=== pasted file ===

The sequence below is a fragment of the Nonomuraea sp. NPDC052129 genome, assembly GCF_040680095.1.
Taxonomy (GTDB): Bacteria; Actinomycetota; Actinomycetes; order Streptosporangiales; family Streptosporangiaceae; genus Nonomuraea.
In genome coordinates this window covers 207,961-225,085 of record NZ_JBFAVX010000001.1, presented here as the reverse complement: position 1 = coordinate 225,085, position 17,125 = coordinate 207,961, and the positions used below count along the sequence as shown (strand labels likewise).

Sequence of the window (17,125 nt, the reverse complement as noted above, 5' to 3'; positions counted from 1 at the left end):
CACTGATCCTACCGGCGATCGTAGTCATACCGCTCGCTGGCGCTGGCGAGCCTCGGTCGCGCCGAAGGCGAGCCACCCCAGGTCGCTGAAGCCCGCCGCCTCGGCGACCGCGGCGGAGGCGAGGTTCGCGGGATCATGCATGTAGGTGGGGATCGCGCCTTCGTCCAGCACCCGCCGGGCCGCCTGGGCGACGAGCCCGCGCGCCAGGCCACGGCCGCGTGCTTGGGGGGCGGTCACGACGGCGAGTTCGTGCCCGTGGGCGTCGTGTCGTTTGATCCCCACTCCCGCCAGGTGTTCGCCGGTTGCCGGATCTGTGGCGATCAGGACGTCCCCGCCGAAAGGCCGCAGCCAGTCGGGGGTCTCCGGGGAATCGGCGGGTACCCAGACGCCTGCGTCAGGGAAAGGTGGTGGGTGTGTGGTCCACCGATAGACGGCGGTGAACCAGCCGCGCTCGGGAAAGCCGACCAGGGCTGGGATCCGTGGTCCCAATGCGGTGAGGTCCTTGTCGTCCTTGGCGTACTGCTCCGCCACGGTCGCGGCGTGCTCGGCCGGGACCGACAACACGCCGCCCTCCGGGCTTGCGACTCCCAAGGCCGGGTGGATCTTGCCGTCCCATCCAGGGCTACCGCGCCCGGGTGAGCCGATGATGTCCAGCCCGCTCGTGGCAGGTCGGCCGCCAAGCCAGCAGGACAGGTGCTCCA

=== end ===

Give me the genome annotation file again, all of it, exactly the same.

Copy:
The sequence below is a fragment of the Nonomuraea sp. NPDC052129 genome, assembly GCF_040680095.1.
Taxonomy (GTDB): Bacteria; Actinomycetota; Actinomycetes; order Streptosporangiales; family Streptosporangiaceae; genus Nonomuraea.
In genome coordinates this window covers 207,961-225,085 of record NZ_JBFAVX010000001.1, presented here as the reverse complement: position 1 = coordinate 225,085, position 17,125 = coordinate 207,961, and the positions used below count along the sequence as shown (strand labels likewise).

Sequence of the window (17,125 nt, the reverse complement as noted above, 5' to 3'; positions counted from 1 at the left end):
CACTGATCCTACCGGCGATCGTAGTCATACCGCTCGCTGGCGCTGGCGAGCCTCGGTCGCGCCGAAGGCGAGCCACCCCAGGTCGCTGAAGCCCGCCGCCTCGGCGACCGCGGCGGAGGCGAGGTTCGCGGGATCATGCATGTAGGTGGGGATCGCGCCTTCGTCCAGCACCCGCCGGGCCGCCTGGGCGACGAGCCCGCGCGCCAGGCCACGGCCGCGTGCTTGGGGGGCGGTCACGACGGCGAGTTCGTGCCCGTGGGCGTCGTGTCGTTTGATCCCCACTCCCGCCAGGTGTTCGCCGGTTGCCGGATCTGTGGCGATCAGGACGTCCCCGCCGAAAGGCCGCAGCCAGTCGGGGGTCTCCGGGGAATCGGCGGGTACCCAGACGCCTGCGTCAGGGAAAGGTGGTGGGTGTGTGGTCCACCGATAGACGGCGGTGAACCAGCCGCGCTCGGGAAAGCCGACCAGGGCTGGGATCCGTGGTCCCAATGCGGTGAGGTCCTTGTCGTCCTTGGCGTACTGCTCCGCCACGGTCGCGGCGTGCTCGGCCGGGACCGACAACACGCCGCCCTCCGGGCTTGCGACTCCCAAGGCCGGGTGGATCTTGCCGTCCCATCCAGGGCTACCGCGCCCGGGTGAGCCGATGATGTCCAGCCCGCTCGTGGCAGGTCGGCCGCCAAGCCAGCAGGACAGGTGCTCCA